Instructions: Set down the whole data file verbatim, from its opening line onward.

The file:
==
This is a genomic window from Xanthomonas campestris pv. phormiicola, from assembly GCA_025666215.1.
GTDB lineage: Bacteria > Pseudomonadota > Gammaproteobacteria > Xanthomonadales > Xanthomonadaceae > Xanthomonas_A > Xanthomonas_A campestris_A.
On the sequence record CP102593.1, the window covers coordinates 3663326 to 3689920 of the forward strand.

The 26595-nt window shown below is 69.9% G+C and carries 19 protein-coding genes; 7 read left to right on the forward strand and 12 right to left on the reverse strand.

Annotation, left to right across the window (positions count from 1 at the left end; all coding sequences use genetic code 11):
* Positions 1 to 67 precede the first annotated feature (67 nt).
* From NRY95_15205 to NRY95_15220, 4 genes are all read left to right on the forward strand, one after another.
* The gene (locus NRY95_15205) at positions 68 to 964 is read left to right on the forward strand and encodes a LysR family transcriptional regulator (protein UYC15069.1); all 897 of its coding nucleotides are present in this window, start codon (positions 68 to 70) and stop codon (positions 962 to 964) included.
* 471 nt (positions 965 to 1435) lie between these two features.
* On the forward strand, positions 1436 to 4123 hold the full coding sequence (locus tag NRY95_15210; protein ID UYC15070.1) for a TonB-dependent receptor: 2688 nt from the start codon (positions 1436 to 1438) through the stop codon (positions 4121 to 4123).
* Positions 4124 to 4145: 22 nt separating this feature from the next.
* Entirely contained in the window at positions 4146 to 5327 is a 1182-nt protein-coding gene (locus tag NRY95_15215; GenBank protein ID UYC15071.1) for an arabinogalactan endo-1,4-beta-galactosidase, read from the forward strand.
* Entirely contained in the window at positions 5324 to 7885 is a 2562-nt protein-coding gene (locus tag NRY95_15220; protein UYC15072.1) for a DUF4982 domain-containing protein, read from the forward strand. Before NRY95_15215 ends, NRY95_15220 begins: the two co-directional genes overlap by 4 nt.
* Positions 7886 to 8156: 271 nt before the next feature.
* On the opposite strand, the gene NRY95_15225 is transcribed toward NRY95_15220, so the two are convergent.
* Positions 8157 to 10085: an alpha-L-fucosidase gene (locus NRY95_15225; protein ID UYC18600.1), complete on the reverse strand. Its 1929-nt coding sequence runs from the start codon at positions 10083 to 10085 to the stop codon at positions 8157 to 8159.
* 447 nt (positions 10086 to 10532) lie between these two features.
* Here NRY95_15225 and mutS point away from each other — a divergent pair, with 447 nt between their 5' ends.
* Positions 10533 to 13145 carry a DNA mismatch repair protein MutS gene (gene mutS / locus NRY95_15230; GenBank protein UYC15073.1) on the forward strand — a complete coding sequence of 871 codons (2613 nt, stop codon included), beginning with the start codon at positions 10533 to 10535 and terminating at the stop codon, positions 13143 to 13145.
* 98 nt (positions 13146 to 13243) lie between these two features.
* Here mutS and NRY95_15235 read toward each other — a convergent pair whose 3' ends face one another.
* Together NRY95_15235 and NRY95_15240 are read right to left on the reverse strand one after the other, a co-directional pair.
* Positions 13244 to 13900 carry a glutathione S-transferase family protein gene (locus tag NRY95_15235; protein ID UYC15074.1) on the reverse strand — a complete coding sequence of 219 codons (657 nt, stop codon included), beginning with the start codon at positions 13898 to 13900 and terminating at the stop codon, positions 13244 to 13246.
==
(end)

This is a genomic window from Xanthomonas campestris pv. phormiicola, from assembly GCA_025666215.1.
GTDB lineage: Bacteria > Pseudomonadota > Gammaproteobacteria > Xanthomonadales > Xanthomonadaceae > Xanthomonas_A > Xanthomonas_A campestris_A.
On the sequence record CP102593.1, the window covers coordinates 3663326 to 3689920 of the forward strand.

The 26595-nt window shown below is 69.9% G+C and carries 19 protein-coding genes; 7 read left to right on the forward strand and 12 right to left on the reverse strand.

Annotation, left to right across the window (positions count from 1 at the left end; all coding sequences use genetic code 11):
* Positions 1 to 67 precede the first annotated feature (67 nt).
* From NRY95_15205 to NRY95_15220, 4 genes are all read left to right on the forward strand, one after another.
* The gene (locus NRY95_15205) at positions 68 to 964 is read left to right on the forward strand and encodes a LysR family transcriptional regulator (protein UYC15069.1); all 897 of its coding nucleotides are present in this window, start codon (positions 68 to 70) and stop codon (positions 962 to 964) included.
* 471 nt (positions 965 to 1435) lie between these two features.
* On the forward strand, positions 1436 to 4123 hold the full coding sequence (locus tag NRY95_15210; protein ID UYC15070.1) for a TonB-dependent receptor: 2688 nt from the start codon (positions 1436 to 1438) through the stop codon (positions 4121 to 4123).
* Positions 4124 to 4145: 22 nt separating this feature from the next.
* Entirely contained in the window at positions 4146 to 5327 is a 1182-nt protein-coding gene (locus tag NRY95_15215; GenBank protein ID UYC15071.1) for an arabinogalactan endo-1,4-beta-galactosidase, read from the forward strand.
* Entirely contained in the window at positions 5324 to 7885 is a 2562-nt protein-coding gene (locus tag NRY95_15220; protein UYC15072.1) for a DUF4982 domain-containing protein, read from the forward strand. Before NRY95_15215 ends, NRY95_15220 begins: the two co-directional genes overlap by 4 nt.
* Positions 7886 to 8156: 271 nt before the next feature.
* On the opposite strand, the gene NRY95_15225 is transcribed toward NRY95_15220, so the two are convergent.
* Positions 8157 to 10085: an alpha-L-fucosidase gene (locus NRY95_15225; protein ID UYC18600.1), complete on the reverse strand. Its 1929-nt coding sequence runs from the start codon at positions 10083 to 10085 to the stop codon at positions 8157 to 8159.
* 447 nt (positions 10086 to 10532) lie between these two features.
* Here NRY95_15225 and mutS point away from each other — a divergent pair, with 447 nt between their 5' ends.
* Positions 10533 to 13145 carry a DNA mismatch repair protein MutS gene (gene mutS / locus NRY95_15230; GenBank protein UYC15073.1) on the forward strand — a complete coding sequence of 871 codons (2613 nt, stop codon included), beginning with the start codon at positions 10533 to 10535 and terminating at the stop codon, positions 13143 to 13145.
* 98 nt (positions 13146 to 13243) lie between these two features.
* Here mutS and NRY95_15235 read toward each other — a convergent pair whose 3' ends face one another.
* Together NRY95_15235 and NRY95_15240 are read right to left on the reverse strand one after the other, a co-directional pair.
* Positions 13244 to 13900 carry a glutathione S-transferase family protein gene (locus tag NRY95_15235; protein ID UYC15074.1) on the reverse strand — a complete coding sequence of 219 codons (657 nt, stop codon included), beginning with the start codon at positions 13898 to 13900 and terminating at the stop codon, positions 13244 to 13246.